Philadelphia Police Commissioner Richard Ross Resigns Over Failure To Address Sexual Harassment Claims, Lawsuit Alleges
PHILADELPHIA (CBS) -- In a shocking move, Mayor Jim Kenney announced Tuesday that Philadelphia Police Commissioner Richard Ross has resigned. His resignation comes after new allegations of sexual harassment "among the rank and file" were brought to the mayor's attention.
"New allegations of sexual harassment as well as gender and racial discrimination among the rank and file have recently been brought to my attention. While those allegations do not accuse Commissioner Ross of harassment, I do ultimately believe his resignation is in the best interest of the Department," Kenney said in a statement.
Ross was not named in the allegations.
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Sources tell CBS3 that Ross had received allegations from at least two women regarding gender and race discrimination and the women were disappointed at how the allegations were handled.
A federal civil lawsuit obtained by CBS3 names Ross as a defendant, stating that he was told about the sexual harassment allegations but did nothing to stop the behavior.
The lawsuit, filed by two Philadelphia police officers last week, claims both women were sexually harassed and discriminated against and their reports to superiors -- including Ross -- went without resolve.
Cpl. Audra McCowan, one of the plaintiffs, says she texted and called Ross in February to inform him of a male officer who was sexually harassed her. The lawsuit alleges Ross declined to act on her report, texting back, "So why don't you just order his dumb ass to go sit down and get out of your face 'Officer.'"
McCowan texted back, "Think about how you would feel if it was your daughter. Would it matter if it was someone that works for her or not? If she told the person to repeatedly stop, that doesn't matter?"
During the conversations, Ross allegedly stated that he was going to "school" McCowan on sexual harassment and implied that he was upset with her and would not act on her complaints in retribution for breaking off an affair she and Ross had from 2009 to 2011, according to the lawsuit.
Patrol Officer Jennifer Allen was also listed as a plaintiff in the suit. She claims she was sexually harassed and groped by a superior on multiple occasions.
The lawsuit also states that Allen, while working at the Delaware Valley Intelligence Center after returning from maternity leave, had her breast milk stolen from a refrigerator in the cafeteria.
Allen says she notified a superior, who failed to take action, and later made jokes about her milk being stolen and made comments about "wanting chocolate milk" or "needing milk."
The president of Philadelphia's Fraternal Order of Police spoke with KYW Radio Tuesday evening, before the complaint was made public.
"It's not a good day for the city when the police commissioner resigns, especially one who's got a pretty good working relationship with us and got along well with the community," John McNesby said.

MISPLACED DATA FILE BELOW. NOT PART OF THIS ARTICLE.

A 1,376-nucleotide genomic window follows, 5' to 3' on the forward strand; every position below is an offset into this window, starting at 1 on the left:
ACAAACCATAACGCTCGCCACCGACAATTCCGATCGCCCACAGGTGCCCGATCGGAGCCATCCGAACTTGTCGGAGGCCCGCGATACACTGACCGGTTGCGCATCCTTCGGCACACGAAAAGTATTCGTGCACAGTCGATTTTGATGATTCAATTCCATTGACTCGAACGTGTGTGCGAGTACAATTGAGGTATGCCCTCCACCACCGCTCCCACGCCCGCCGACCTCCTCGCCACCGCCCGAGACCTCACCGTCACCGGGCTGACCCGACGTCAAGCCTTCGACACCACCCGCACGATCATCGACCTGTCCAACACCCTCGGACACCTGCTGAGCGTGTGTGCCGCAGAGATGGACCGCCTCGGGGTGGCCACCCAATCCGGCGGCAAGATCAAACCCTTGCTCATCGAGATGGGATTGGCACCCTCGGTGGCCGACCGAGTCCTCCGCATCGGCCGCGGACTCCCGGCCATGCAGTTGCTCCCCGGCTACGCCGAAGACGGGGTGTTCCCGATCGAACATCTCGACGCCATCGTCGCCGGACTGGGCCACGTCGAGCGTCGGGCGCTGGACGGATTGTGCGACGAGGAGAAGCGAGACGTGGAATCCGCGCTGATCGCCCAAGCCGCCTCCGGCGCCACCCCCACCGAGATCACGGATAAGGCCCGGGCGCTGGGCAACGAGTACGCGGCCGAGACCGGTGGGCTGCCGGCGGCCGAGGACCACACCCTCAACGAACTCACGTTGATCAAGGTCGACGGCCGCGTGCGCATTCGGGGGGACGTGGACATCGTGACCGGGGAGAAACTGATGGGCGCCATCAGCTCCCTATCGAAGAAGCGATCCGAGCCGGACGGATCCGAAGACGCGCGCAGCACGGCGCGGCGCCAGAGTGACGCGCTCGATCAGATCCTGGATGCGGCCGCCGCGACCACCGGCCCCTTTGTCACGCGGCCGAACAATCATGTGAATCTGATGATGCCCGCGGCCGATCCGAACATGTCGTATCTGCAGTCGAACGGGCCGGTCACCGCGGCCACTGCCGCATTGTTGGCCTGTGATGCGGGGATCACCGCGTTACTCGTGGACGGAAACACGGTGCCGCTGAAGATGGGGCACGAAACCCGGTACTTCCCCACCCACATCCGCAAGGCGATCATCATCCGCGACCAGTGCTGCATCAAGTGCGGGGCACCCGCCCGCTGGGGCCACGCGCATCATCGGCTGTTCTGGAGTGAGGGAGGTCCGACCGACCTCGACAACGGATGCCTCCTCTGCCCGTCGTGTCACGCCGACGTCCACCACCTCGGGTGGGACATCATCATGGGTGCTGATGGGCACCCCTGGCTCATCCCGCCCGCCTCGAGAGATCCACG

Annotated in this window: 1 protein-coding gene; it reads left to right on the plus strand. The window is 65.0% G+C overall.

Sources say Ross first offered his resignation on Sunday night but Kenney did not accept it. Sources say Kenney was upset over the resignation and told city leaders that Ross has carried the city for three years.
In a statement, Kenney said the city implemented a new sexual harassment prevention policy and that the police department did not take the steps to "address the underlying cultural issues that too often negatively impact women -- especially women of color."
"Last summer, the City implemented a new sexual harassment prevention policy and a series of internal reforms designed to prevent workplace discrimination and harassment throughout the government. While rolling out a new policy understandably takes time, I do not believe the Police Department has taken the necessary actions to address the underlying cultural issues that too often negatively impact women—especially women of color. I will be enlisting the help of an independent firm to investigate the recent allegations and to make recommendations to overcome some of the discrimination and harassment within the Department," Kenney said.
Kenney said he's "disappointed" in Ross' resignation because "he's been a terrific asset to the Police Department and the City as a whole." He also thanked Ross for his years of service to the city.
"I am grateful for Commissioner Ross' many years of dedicated service to our City, and the many reforms he brought to the Department. However, I believe new leadership will help us continue to reform the Department and show that racial, ethnic, and gender discrimination simply will not be tolerated," Kenney said.
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The mayor named Christine Coulter, the department's deputy commissioner, as acting commissioner during the search for a replacement. Coulter has nearly 30 years of law enforcement service.
Coulter was also named as a defendant in the lawsuit.
The last few months of Ross' three-year tenure has been marred by violence in the city and misconduct in the department.
Following last week's shooting and standoff that left six Philadelphia police officers injured, Kenney said Ross was "the best police commissioner in America."
Ross also recently fired several officers for posting racist comments on social media.
There is no word on when the search for an official replacement will begin.
Kenney will hold a news conference late Wednesday morning.
CBS3's Kimberly Davis contributed to this reports.
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